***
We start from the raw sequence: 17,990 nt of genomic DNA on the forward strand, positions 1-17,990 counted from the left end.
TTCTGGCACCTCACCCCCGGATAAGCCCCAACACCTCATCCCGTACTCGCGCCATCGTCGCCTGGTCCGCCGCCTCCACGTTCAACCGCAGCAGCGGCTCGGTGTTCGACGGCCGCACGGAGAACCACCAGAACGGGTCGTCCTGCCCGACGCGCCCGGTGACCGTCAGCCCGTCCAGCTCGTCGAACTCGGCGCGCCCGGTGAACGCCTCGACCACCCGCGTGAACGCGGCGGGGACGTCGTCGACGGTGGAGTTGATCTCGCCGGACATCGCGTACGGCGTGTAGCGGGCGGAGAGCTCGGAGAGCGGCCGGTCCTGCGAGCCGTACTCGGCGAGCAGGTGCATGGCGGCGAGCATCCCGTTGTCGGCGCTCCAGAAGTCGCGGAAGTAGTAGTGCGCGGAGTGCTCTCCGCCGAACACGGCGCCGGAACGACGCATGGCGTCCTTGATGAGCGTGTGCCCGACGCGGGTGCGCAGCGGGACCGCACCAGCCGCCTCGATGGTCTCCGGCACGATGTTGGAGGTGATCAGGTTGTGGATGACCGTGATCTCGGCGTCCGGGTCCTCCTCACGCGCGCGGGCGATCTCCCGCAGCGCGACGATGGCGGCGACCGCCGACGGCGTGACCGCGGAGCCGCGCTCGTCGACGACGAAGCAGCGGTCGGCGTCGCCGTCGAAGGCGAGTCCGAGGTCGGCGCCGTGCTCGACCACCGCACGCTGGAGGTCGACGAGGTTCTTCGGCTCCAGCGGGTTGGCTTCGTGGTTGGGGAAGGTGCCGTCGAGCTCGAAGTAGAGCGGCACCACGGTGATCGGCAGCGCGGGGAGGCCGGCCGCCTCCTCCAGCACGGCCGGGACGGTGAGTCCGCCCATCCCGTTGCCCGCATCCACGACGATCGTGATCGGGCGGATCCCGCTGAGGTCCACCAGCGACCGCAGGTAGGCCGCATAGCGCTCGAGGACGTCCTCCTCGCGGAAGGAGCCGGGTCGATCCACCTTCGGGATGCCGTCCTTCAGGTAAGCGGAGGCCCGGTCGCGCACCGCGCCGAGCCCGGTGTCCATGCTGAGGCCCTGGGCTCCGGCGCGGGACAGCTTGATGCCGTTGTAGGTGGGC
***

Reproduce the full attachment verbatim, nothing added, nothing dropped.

We start from the raw sequence: 17,990 nt of genomic DNA on the forward strand, positions 1-17,990 counted from the left end.
TTCTGGCACCTCACCCCCGGATAAGCCCCAACACCTCATCCCGTACTCGCGCCATCGTCGCCTGGTCCGCCGCCTCCACGTTCAACCGCAGCAGCGGCTCGGTGTTCGACGGCCGCACGGAGAACCACCAGAACGGGTCGTCCTGCCCGACGCGCCCGGTGACCGTCAGCCCGTCCAGCTCGTCGAACTCGGCGCGCCCGGTGAACGCCTCGACCACCCGCGTGAACGCGGCGGGGACGTCGTCGACGGTGGAGTTGATCTCGCCGGACATCGCGTACGGCGTGTAGCGGGCGGAGAGCTCGGAGAGCGGCCGGTCCTGCGAGCCGTACTCGGCGAGCAGGTGCATGGCGGCGAGCATCCCGTTGTCGGCGCTCCAGAAGTCGCGGAAGTAGTAGTGCGCGGAGTGCTCTCCGCCGAACACGGCGCCGGAACGACGCATGGCGTCCTTGATGAGCGTGTGCCCGACGCGGGTGCGCAGCGGGACCGCACCAGCCGCCTCGATGGTCTCCGGCACGATGTTGGAGGTGATCAGGTTGTGGATGACCGTGATCTCGGCGTCCGGGTCCTCCTCACGCGCGCGGGCGATCTCCCGCAGCGCGACGATGGCGGCGACCGCCGACGGCGTGACCGCGGAGCCGCGCTCGTCGACGACGAAGCAGCGGTCGGCGTCGCCGTCGAAGGCGAGTCCGAGGTCGGCGCCGTGCTCGACCACCGCACGCTGGAGGTCGACGAGGTTCTTCGGCTCCAGCGGGTTGGCTTCGTGGTTGGGGAAGGTGCCGTCGAGCTCGAAGTAGAGCGGCACCACGGTGATCGGCAGCGCGGGGAGGCCGGCCGCCTCCTCCAGCACGGCCGGGACGGTGAGTCCGCCCATCCCGTTGCCCGCATCCACGACGATCGTGATCGGGCGGATCCCGCTGAGGTCCACCAGCGACCGCAGGTAGGCCGCATAGCGCTCGAGGACGTCCTCCTCGCGGAAGGAGCCGGGTCGATCCACCTTCGGGATGCCGTCCTTCAGGTAAGCGGAGGCCCGGTCGCGCACCGCGCCGAGCCCGGTGTCCATGCTGAGGCCCTGGGCTCCGGCGCGGGACAGCTTGATGCCGTTGTAGGTGGGC